I just read something that does not compute. Ben Affleck — you know, enthusiastic Tom Brady defender, B v S Batfleck — blew off our Idris at a party? It certainly sounds that way, and Elba almost sounds miffed, but he’s too classy for that. In a new Interview interview (heh) with Jon Favreau, the actor mentions wanting to learn from other actors who’ve moved into directing (he has aspirations): when Elba ran into Affleck at a party, Ben apparently couldn’t carve out a few moments right then, and gave our man the old “call me” line. Are you kidding me? Not for nothing, but John Luther, Stringer Bell, Heimdall — Affleck should have fallen at his feet to talk to Idris, not the other way around.
I’ll tell you a story and ask you a question. So I was at a party not too long ago, and I ran into Ben Affleck. I’d had a bit to drink, and I was super excited to see him. And the reason why I’m excited to see Ben is because Ben, like yourself, is an actor who can direct. And I’ve sort of been in development to direct my first feature film. I’ve done a couple of music videos and a couple of shorts, and I’m going into that world of the feature. And I say to Ben, [slurring] ‘Oh, Ben, hey, man. Bro, can you tell me … I just, like, I think you’re incredible.’ I’m like, “I’m so interested in that transition. You’re an actor, and you’re directing, and I want to know what you had to go through and how you’re getting people …” And at the time, he was like, ‘Idris, just call me.’ I didn’t call him ever. But I wanted to pose the same question to you if that’s okay.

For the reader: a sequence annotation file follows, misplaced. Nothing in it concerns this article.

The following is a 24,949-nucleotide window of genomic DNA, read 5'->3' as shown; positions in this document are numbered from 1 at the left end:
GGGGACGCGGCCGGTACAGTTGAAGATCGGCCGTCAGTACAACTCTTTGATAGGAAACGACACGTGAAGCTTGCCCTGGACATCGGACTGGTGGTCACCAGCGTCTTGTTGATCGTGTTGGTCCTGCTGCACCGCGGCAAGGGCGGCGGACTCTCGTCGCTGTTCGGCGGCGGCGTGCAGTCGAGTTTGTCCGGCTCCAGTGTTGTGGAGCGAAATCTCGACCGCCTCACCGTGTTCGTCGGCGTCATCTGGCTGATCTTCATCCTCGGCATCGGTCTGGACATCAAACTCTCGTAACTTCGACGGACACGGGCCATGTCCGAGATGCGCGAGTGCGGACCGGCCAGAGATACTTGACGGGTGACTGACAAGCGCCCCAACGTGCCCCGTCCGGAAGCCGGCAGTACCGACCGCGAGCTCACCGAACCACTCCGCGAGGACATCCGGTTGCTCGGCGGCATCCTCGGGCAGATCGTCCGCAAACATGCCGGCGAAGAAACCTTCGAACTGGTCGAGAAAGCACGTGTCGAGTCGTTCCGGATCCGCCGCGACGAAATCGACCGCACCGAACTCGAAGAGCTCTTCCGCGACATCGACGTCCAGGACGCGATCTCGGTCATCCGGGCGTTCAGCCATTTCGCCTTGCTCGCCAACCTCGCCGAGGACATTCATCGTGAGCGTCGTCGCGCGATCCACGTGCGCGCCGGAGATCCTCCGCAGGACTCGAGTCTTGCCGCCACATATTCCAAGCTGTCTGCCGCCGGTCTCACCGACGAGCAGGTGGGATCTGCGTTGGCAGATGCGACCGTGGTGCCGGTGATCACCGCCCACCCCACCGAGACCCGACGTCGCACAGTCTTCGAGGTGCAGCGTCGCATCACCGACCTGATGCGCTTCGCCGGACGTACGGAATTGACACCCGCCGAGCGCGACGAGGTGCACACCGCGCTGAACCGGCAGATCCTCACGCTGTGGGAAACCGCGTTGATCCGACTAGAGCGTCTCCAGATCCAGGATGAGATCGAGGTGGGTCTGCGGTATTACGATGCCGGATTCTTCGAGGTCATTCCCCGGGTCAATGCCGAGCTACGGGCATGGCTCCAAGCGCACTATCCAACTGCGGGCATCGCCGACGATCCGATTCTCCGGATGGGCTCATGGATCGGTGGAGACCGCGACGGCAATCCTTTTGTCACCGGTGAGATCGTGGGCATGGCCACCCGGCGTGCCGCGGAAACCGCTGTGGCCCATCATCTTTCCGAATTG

Of course, Jon Favreau is smarter than a Batfleck, and he had just the right response:
Well, the first thing I would say is, just on a gut level, I would buy Idris stock as a director.
Favreau goes on to give Elba some solid advice — basically that he’s on the right track working with directors who’re all in (Scott, Del Toro, Ritchie) — apprenticing with the best is an education you can’t get any other way.
Speaking about working on Stephen King’s The Dark Tower with Nikolaj Arcel, Elba said he went in curious about westerns and “trying out the whole cowboy thing.” Favreau mentions that even Daniel Craig called the cowboy fantasy universal (it’s not just an American thing) and got in a timely joke about Idris’ Bonanza love: “Yeah. I guess it took a while for our programs to get to you because that was before my time.” But, still, Idris enjoys whipping out his guns because, you know, it feels good.
I’ve always wanted to try the whole cowboy feel and look, so when I took this role, I was wondering, “Are we going to bring that to life in this character? Is he a real cowboy?” And the answer was no. We had to reinvent that a little bit because the world—it’s quite a fantastical world and we aren’t making a Western. But there’s definitely some characteristics from those great cowboy movies, the Sergio Leone movies and all. I was definitely drawn to it. I’ve got two smoking guns that just look incredible, and I love to pull them out whenever I can. [laughs]
The piece is a great read, and gives a sense of Elba’s utter commitment to working with the best people and putting himself out there in every way. What I really love is his modesty and appreciation of what he does. There are so many people in the entertainment business who convey a sense of privilege or a feeling of being above everything, but, with Idris — he always sounds so down to earth, and … human. He’s just gorgeously, humbly human, and putting himself out there for us to appreciate.
Photos via/read more at Interview, and here are a few more Dark Tower set photos currently making the interweb rounds, including Idris’ Gunslinger in a shootout with Jackie Earle Haley’s Sayre.